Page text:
Macho men whose female partners earn more than they do have poor romantic relationships, partly because they are stressed by the difference in income.
Conversely, men who are not rigid about their masculinity do not consider the difference in income as important and have a better
relationship with their female partner.
Patrick Coughlin and Jay Wade from Fordham University were interested in the effects of this growing trend on the experience of marriage and the quality of romantic relationships in particular, the journal Sex Roles reports.
The study is based on a survey of 47 men, who had a female partner with a higher income. Researchers assessed their beliefs about masculinity, the quality of their relationships, and the importance of the disparity in income between them and their female partners, according to a Fordham statement.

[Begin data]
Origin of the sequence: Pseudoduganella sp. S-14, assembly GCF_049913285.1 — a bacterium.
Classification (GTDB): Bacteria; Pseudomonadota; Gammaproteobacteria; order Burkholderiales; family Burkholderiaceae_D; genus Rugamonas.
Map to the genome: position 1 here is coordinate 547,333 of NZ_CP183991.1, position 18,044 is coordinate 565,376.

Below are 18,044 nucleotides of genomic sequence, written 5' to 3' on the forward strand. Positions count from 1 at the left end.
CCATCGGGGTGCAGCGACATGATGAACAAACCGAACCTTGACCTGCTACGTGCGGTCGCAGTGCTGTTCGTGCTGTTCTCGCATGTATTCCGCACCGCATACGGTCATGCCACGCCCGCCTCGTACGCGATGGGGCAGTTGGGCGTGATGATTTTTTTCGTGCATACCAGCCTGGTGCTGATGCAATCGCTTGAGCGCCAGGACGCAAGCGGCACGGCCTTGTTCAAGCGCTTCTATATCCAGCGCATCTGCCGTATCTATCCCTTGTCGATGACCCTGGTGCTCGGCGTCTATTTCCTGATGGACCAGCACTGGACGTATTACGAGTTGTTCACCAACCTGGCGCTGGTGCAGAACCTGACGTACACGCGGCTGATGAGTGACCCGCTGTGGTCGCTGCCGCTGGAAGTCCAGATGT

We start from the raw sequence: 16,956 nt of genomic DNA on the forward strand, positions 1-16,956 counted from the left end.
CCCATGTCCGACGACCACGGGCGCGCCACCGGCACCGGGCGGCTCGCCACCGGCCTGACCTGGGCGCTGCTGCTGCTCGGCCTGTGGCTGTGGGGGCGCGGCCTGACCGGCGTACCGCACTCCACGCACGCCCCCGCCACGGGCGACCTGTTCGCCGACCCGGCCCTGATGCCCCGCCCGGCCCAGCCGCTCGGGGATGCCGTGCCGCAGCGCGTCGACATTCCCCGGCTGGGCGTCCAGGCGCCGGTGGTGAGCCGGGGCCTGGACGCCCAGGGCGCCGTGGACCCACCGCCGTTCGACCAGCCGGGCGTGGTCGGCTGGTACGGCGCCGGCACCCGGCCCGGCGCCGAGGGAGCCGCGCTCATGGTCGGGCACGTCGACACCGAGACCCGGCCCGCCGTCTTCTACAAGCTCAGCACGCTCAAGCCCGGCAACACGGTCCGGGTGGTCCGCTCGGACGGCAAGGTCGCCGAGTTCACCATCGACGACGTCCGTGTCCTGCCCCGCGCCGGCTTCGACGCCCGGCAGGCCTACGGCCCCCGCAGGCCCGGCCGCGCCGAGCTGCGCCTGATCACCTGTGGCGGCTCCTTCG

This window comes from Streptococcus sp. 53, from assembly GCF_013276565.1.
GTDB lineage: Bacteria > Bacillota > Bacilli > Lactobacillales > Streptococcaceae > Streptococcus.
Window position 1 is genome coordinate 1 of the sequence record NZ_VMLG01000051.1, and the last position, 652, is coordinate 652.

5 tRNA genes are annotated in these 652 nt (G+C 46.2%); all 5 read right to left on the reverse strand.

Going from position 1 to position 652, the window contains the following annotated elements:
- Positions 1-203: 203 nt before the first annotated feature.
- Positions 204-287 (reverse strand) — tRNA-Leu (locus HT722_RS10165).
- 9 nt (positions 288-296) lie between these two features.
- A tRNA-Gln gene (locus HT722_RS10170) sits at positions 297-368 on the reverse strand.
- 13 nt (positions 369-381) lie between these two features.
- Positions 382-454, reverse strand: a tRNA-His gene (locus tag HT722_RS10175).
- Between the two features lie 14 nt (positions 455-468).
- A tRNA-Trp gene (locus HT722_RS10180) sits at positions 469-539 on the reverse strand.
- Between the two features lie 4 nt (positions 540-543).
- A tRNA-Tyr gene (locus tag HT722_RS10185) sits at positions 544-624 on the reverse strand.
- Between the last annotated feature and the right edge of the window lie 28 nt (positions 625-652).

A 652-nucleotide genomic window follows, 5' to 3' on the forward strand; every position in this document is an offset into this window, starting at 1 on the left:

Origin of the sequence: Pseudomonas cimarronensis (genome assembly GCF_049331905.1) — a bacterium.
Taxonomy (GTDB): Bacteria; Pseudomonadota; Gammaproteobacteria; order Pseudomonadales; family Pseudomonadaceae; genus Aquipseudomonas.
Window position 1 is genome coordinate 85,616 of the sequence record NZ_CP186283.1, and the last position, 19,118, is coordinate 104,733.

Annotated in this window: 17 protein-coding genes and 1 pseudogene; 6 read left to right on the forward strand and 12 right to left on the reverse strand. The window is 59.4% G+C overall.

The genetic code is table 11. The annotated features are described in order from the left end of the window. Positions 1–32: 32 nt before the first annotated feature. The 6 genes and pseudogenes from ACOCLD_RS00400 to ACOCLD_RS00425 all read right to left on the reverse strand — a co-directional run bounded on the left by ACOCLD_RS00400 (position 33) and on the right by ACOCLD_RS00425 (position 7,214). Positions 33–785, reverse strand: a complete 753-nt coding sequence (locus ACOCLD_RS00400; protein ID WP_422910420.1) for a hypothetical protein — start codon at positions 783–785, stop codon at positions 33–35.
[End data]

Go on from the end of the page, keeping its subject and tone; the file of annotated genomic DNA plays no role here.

They found, on the one hand, that the stronger a man's endorsement of traditional masculinity ideology, the more likely he was to report a low-quality romantic relationship, and the more he perceived the difference in incomes as important.
On the other hand, the more a man endorsed non-traditional masculinity ideology, the more likely he was to have a high-quality relationship with his female partner and not place too much importance on the income disparity.
They said: "Our results demonstrate the importance of masculinity ideology in understanding how and why men with higher-earning partners will have low or high quality romantic relationships. The findings are relevant to men who are married as well as non-married men in a romantic relationship."
The breadwinner role is still the accepted norm in marriage, which supports the husband's power and authority in the family.
It is therefore reasonable for a man who earns less than his female partner to feel removed from this traditional gender role, and feel a void because he does not fulfil this role.